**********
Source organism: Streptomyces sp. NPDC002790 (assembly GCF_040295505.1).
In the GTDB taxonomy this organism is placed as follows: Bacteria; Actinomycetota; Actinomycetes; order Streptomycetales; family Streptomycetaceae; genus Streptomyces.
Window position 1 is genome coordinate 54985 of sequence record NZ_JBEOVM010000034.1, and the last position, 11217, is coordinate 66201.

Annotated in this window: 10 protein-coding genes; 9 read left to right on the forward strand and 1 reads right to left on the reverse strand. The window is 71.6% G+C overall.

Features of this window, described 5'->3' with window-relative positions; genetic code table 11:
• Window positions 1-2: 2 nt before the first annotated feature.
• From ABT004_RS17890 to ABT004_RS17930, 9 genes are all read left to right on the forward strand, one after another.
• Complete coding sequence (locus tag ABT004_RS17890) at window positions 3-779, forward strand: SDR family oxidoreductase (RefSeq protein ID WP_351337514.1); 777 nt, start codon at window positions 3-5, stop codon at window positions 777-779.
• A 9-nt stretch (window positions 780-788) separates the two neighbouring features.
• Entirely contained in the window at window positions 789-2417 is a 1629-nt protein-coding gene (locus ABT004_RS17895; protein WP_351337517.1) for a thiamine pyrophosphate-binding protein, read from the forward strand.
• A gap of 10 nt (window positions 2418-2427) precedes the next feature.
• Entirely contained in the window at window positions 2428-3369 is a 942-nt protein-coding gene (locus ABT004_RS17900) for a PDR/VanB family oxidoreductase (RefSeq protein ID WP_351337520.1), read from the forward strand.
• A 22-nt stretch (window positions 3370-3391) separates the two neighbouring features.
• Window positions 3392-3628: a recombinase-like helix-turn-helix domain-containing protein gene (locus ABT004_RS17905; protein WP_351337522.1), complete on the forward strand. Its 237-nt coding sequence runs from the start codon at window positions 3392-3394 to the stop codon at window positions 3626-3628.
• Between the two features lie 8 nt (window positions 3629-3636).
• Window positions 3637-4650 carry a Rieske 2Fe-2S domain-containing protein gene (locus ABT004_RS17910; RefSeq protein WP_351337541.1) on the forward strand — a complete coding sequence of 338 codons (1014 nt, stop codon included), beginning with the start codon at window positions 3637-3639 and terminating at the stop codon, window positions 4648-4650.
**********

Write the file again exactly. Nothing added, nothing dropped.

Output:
Source organism: Streptomyces sp. NPDC002790 (assembly GCF_040295505.1).
In the GTDB taxonomy this organism is placed as follows: Bacteria; Actinomycetota; Actinomycetes; order Streptomycetales; family Streptomycetaceae; genus Streptomyces.
Window position 1 is genome coordinate 54985 of sequence record NZ_JBEOVM010000034.1, and the last position, 11217, is coordinate 66201.

Annotated in this window: 10 protein-coding genes; 9 read left to right on the forward strand and 1 reads right to left on the reverse strand. The window is 71.6% G+C overall.

Features of this window, described 5'->3' with window-relative positions; genetic code table 11:
• Window positions 1-2: 2 nt before the first annotated feature.
• From ABT004_RS17890 to ABT004_RS17930, 9 genes are all read left to right on the forward strand, one after another.
• Complete coding sequence (locus tag ABT004_RS17890) at window positions 3-779, forward strand: SDR family oxidoreductase (RefSeq protein ID WP_351337514.1); 777 nt, start codon at window positions 3-5, stop codon at window positions 777-779.
• A 9-nt stretch (window positions 780-788) separates the two neighbouring features.
• Entirely contained in the window at window positions 789-2417 is a 1629-nt protein-coding gene (locus ABT004_RS17895; protein WP_351337517.1) for a thiamine pyrophosphate-binding protein, read from the forward strand.
• A gap of 10 nt (window positions 2418-2427) precedes the next feature.
• Entirely contained in the window at window positions 2428-3369 is a 942-nt protein-coding gene (locus ABT004_RS17900) for a PDR/VanB family oxidoreductase (RefSeq protein ID WP_351337520.1), read from the forward strand.
• A 22-nt stretch (window positions 3370-3391) separates the two neighbouring features.
• Window positions 3392-3628: a recombinase-like helix-turn-helix domain-containing protein gene (locus ABT004_RS17905; protein WP_351337522.1), complete on the forward strand. Its 237-nt coding sequence runs from the start codon at window positions 3392-3394 to the stop codon at window positions 3626-3628.
• Between the two features lie 8 nt (window positions 3629-3636).
• Window positions 3637-4650 carry a Rieske 2Fe-2S domain-containing protein gene (locus ABT004_RS17910; RefSeq protein WP_351337541.1) on the forward strand — a complete coding sequence of 338 codons (1014 nt, stop codon included), beginning with the start codon at window positions 3637-3639 and terminating at the stop codon, window positions 4648-4650.